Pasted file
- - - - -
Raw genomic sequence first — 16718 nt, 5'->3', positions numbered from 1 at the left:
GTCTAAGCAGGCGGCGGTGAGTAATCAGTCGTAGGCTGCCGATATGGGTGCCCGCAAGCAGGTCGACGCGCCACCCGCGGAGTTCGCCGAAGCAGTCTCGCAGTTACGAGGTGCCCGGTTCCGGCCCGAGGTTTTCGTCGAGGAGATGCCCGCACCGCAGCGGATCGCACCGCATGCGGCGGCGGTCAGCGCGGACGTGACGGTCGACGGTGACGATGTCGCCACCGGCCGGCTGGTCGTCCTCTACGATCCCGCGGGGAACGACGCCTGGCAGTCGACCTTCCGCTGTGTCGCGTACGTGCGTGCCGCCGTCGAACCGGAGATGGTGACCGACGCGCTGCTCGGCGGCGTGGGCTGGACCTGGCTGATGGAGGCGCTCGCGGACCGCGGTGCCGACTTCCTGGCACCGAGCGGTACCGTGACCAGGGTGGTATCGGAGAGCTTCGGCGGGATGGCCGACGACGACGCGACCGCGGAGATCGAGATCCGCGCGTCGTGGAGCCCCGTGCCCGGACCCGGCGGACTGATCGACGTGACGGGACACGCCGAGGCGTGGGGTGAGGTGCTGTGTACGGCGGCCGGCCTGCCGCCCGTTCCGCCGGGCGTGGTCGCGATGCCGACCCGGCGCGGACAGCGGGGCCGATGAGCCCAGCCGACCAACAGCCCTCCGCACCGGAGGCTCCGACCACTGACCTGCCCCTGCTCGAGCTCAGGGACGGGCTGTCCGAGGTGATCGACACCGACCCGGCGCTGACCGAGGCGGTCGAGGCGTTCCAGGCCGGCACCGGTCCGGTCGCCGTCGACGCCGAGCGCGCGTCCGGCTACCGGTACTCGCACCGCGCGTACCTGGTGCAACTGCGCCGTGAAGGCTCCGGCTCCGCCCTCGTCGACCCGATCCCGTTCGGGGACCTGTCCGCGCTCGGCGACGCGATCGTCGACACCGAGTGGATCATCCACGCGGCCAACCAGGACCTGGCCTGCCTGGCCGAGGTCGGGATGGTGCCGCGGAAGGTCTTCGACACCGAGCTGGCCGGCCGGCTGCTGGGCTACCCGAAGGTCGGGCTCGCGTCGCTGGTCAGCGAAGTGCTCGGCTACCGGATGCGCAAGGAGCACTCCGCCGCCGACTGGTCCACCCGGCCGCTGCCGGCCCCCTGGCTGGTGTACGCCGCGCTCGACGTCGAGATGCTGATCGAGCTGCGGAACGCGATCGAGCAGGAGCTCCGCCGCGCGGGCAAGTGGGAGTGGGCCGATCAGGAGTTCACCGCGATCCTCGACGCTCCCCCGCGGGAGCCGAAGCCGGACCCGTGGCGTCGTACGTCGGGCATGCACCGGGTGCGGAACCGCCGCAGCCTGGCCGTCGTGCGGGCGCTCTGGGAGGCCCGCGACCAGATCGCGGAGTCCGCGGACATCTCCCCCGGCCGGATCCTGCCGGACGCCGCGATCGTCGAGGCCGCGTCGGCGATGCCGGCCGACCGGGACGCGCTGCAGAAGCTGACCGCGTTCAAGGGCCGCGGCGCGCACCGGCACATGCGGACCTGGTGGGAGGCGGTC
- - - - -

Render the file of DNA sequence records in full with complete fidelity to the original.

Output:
Raw genomic sequence first — 16718 nt, 5'->3', positions numbered from 1 at the left:
GTCTAAGCAGGCGGCGGTGAGTAATCAGTCGTAGGCTGCCGATATGGGTGCCCGCAAGCAGGTCGACGCGCCACCCGCGGAGTTCGCCGAAGCAGTCTCGCAGTTACGAGGTGCCCGGTTCCGGCCCGAGGTTTTCGTCGAGGAGATGCCCGCACCGCAGCGGATCGCACCGCATGCGGCGGCGGTCAGCGCGGACGTGACGGTCGACGGTGACGATGTCGCCACCGGCCGGCTGGTCGTCCTCTACGATCCCGCGGGGAACGACGCCTGGCAGTCGACCTTCCGCTGTGTCGCGTACGTGCGTGCCGCCGTCGAACCGGAGATGGTGACCGACGCGCTGCTCGGCGGCGTGGGCTGGACCTGGCTGATGGAGGCGCTCGCGGACCGCGGTGCCGACTTCCTGGCACCGAGCGGTACCGTGACCAGGGTGGTATCGGAGAGCTTCGGCGGGATGGCCGACGACGACGCGACCGCGGAGATCGAGATCCGCGCGTCGTGGAGCCCCGTGCCCGGACCCGGCGGACTGATCGACGTGACGGGACACGCCGAGGCGTGGGGTGAGGTGCTGTGTACGGCGGCCGGCCTGCCGCCCGTTCCGCCGGGCGTGGTCGCGATGCCGACCCGGCGCGGACAGCGGGGCCGATGAGCCCAGCCGACCAACAGCCCTCCGCACCGGAGGCTCCGACCACTGACCTGCCCCTGCTCGAGCTCAGGGACGGGCTGTCCGAGGTGATCGACACCGACCCGGCGCTGACCGAGGCGGTCGAGGCGTTCCAGGCCGGCACCGGTCCGGTCGCCGTCGACGCCGAGCGCGCGTCCGGCTACCGGTACTCGCACCGCGCGTACCTGGTGCAACTGCGCCGTGAAGGCTCCGGCTCCGCCCTCGTCGACCCGATCCCGTTCGGGGACCTGTCCGCGCTCGGCGACGCGATCGTCGACACCGAGTGGATCATCCACGCGGCCAACCAGGACCTGGCCTGCCTGGCCGAGGTCGGGATGGTGCCGCGGAAGGTCTTCGACACCGAGCTGGCCGGCCGGCTGCTGGGCTACCCGAAGGTCGGGCTCGCGTCGCTGGTCAGCGAAGTGCTCGGCTACCGGATGCGCAAGGAGCACTCCGCCGCCGACTGGTCCACCCGGCCGCTGCCGGCCCCCTGGCTGGTGTACGCCGCGCTCGACGTCGAGATGCTGATCGAGCTGCGGAACGCGATCGAGCAGGAGCTCCGCCGCGCGGGCAAGTGGGAGTGGGCCGATCAGGAGTTCACCGCGATCCTCGACGCTCCCCCGCGGGAGCCGAAGCCGGACCCGTGGCGTCGTACGTCGGGCATGCACCGGGTGCGGAACCGCCGCAGCCTGGCCGTCGTGCGGGCGCTCTGGGAGGCCCGCGACCAGATCGCGGAGTCCGCGGACATCTCCCCCGGCCGGATCCTGCCGGACGCCGCGATCGTCGAGGCCGCGTCGGCGATGCCGGCCGACCGGGACGCGCTGCAGAAGCTGACCGCGTTCAAGGGCCGCGGCGCGCACCGGCACATGCGGACCTGGTGGGAGGCGGTC